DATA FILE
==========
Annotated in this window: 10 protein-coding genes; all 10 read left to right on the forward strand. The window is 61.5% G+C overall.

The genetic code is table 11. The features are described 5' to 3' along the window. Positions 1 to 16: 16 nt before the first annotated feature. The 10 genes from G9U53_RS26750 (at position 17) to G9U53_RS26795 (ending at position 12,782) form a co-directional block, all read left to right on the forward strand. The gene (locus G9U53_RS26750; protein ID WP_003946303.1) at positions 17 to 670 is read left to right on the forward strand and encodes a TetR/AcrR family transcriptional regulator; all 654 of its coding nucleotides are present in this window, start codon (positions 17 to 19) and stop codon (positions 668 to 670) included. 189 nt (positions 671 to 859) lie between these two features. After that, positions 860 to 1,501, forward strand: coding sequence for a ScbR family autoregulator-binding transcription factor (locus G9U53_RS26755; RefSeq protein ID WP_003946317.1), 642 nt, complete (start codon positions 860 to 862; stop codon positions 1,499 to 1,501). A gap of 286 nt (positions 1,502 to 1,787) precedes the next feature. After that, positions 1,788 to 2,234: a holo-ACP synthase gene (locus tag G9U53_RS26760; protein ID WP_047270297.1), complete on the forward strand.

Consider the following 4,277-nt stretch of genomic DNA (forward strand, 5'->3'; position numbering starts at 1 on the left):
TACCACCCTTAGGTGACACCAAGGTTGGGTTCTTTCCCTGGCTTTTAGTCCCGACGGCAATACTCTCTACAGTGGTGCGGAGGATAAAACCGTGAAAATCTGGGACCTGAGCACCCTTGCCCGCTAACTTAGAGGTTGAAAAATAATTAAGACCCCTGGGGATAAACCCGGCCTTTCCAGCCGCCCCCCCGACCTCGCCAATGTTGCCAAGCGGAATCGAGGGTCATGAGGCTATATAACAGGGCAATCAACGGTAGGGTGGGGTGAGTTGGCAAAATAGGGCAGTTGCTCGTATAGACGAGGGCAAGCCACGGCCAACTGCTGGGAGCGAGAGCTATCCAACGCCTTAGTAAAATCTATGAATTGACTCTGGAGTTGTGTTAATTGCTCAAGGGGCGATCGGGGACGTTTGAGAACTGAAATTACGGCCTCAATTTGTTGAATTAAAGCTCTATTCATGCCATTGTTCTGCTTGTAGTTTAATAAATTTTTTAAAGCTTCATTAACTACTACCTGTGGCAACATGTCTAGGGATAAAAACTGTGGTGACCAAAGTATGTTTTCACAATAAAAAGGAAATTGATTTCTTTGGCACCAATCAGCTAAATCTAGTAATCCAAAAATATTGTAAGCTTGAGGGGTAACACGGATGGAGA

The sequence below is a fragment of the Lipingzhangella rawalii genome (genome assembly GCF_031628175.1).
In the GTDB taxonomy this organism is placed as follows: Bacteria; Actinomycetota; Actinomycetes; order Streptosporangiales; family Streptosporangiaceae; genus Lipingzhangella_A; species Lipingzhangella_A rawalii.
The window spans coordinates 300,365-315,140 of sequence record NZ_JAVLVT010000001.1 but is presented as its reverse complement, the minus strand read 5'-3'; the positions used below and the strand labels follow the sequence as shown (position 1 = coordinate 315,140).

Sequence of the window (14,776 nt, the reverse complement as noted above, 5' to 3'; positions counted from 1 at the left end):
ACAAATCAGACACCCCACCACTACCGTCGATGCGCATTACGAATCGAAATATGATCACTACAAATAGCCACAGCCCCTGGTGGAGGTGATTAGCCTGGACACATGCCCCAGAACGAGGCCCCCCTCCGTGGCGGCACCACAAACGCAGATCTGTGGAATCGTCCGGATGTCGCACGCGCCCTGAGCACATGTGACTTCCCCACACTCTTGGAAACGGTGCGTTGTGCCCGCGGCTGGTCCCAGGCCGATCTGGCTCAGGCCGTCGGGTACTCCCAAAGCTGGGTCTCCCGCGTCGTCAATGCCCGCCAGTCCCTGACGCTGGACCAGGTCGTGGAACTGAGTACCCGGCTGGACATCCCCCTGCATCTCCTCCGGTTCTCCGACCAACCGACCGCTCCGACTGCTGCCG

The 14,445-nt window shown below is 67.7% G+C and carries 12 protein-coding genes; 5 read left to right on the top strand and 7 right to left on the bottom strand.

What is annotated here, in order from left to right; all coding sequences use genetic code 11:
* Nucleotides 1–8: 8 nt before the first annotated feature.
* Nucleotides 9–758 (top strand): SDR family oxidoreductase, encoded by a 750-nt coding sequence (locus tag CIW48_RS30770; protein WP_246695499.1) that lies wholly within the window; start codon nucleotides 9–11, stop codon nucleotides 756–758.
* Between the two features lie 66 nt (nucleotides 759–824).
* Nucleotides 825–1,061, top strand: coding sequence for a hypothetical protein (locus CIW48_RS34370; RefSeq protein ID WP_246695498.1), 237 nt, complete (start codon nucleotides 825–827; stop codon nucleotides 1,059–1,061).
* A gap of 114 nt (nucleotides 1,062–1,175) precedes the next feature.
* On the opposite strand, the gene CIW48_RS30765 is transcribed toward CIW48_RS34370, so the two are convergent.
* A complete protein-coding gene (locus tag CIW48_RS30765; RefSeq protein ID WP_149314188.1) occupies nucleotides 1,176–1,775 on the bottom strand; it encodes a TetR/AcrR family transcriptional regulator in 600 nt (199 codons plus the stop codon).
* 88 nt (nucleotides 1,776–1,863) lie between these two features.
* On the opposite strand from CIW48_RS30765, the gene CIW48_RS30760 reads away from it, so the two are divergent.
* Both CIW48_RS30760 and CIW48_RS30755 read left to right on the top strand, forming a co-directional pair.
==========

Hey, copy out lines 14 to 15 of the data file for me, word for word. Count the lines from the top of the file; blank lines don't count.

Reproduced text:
* Between the two features lie 66 nt (nucleotides 759–824).
* Nucleotides 825–1,061, top strand: coding sequence for a hypothetical protein (locus CIW48_RS34370; RefSeq protein ID WP_246695498.1), 237 nt, complete (start codon nucleotides 825–827; stop codon nucleotides 1,059–1,061).